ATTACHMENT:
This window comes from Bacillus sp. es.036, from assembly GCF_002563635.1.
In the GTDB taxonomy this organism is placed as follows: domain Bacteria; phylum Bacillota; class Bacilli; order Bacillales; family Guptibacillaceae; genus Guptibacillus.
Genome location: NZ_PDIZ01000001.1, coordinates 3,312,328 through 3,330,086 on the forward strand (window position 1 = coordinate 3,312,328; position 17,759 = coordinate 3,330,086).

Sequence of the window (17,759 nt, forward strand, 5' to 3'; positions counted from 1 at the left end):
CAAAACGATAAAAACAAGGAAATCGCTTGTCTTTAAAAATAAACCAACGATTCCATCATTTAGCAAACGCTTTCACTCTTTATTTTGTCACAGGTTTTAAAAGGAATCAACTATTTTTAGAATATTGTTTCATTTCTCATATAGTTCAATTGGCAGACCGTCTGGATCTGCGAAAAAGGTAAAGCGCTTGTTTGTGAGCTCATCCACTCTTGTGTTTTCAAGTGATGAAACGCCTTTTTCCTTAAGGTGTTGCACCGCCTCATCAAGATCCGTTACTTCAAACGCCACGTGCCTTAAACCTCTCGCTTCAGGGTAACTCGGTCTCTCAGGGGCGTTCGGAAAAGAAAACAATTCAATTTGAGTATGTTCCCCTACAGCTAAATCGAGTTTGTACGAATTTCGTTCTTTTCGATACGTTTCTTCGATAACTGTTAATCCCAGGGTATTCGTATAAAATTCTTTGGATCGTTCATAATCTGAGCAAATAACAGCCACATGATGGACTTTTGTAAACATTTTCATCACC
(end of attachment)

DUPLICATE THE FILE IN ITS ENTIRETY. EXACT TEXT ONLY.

This window comes from Bacillus sp. es.036, from assembly GCF_002563635.1.
In the GTDB taxonomy this organism is placed as follows: domain Bacteria; phylum Bacillota; class Bacilli; order Bacillales; family Guptibacillaceae; genus Guptibacillus.
Genome location: NZ_PDIZ01000001.1, coordinates 3,312,328 through 3,330,086 on the forward strand (window position 1 = coordinate 3,312,328; position 17,759 = coordinate 3,330,086).

Sequence of the window (17,759 nt, forward strand, 5' to 3'; positions counted from 1 at the left end):
CAAAACGATAAAAACAAGGAAATCGCTTGTCTTTAAAAATAAACCAACGATTCCATCATTTAGCAAACGCTTTCACTCTTTATTTTGTCACAGGTTTTAAAAGGAATCAACTATTTTTAGAATATTGTTTCATTTCTCATATAGTTCAATTGGCAGACCGTCTGGATCTGCGAAAAAGGTAAAGCGCTTGTTTGTGAGCTCATCCACTCTTGTGTTTTCAAGTGATGAAACGCCTTTTTCCTTAAGGTGTTGCACCGCCTCATCAAGATCCGTTACTTCAAACGCCACGTGCCTTAAACCTCTCGCTTCAGGGTAACTCGGTCTCTCAGGGGCGTTCGGAAAAGAAAACAATTCAATTTGAGTATGTTCCCCTACAGCTAAATCGAGTTTGTACGAATTTCGTTCTTTTCGATACGTTTCTTCGATAACTGTTAATCCCAGGGTATTCGTATAAAATTCTTTGGATCGTTCATAATCTGAGCAAATAACAGCCACATGATGGACTTTTGTAAACATTTTCATCACC